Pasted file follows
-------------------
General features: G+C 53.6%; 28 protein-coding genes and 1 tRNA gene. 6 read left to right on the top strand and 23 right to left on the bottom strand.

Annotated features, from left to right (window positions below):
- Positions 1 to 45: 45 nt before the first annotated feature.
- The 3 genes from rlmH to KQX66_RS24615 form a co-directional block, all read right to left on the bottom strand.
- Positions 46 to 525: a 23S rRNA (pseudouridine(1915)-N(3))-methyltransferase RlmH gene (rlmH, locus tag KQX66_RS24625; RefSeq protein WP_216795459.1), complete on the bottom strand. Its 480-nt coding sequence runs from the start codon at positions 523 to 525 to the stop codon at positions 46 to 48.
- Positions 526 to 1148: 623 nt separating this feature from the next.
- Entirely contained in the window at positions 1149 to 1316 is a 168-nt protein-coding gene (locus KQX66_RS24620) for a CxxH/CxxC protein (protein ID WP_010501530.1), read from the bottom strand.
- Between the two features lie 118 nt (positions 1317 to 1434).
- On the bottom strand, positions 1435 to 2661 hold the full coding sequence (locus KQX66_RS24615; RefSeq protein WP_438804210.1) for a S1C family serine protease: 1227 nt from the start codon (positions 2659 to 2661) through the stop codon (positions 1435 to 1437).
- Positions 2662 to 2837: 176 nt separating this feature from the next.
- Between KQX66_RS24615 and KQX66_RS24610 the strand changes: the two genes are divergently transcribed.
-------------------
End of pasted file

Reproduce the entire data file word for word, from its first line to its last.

General features: G+C 53.6%; 28 protein-coding genes and 1 tRNA gene. 6 read left to right on the top strand and 23 right to left on the bottom strand.

Annotated features, from left to right (window positions below):
- Positions 1 to 45: 45 nt before the first annotated feature.
- The 3 genes from rlmH to KQX66_RS24615 form a co-directional block, all read right to left on the bottom strand.
- Positions 46 to 525: a 23S rRNA (pseudouridine(1915)-N(3))-methyltransferase RlmH gene (rlmH, locus tag KQX66_RS24625; RefSeq protein WP_216795459.1), complete on the bottom strand. Its 480-nt coding sequence runs from the start codon at positions 523 to 525 to the stop codon at positions 46 to 48.
- Positions 526 to 1148: 623 nt separating this feature from the next.
- Entirely contained in the window at positions 1149 to 1316 is a 168-nt protein-coding gene (locus KQX66_RS24620) for a CxxH/CxxC protein (protein ID WP_010501530.1), read from the bottom strand.
- Between the two features lie 118 nt (positions 1317 to 1434).
- On the bottom strand, positions 1435 to 2661 hold the full coding sequence (locus KQX66_RS24615; RefSeq protein WP_438804210.1) for a S1C family serine protease: 1227 nt from the start codon (positions 2659 to 2661) through the stop codon (positions 1435 to 1437).
- Positions 2662 to 2837: 176 nt separating this feature from the next.
- Between KQX66_RS24615 and KQX66_RS24610 the strand changes: the two genes are divergently transcribed.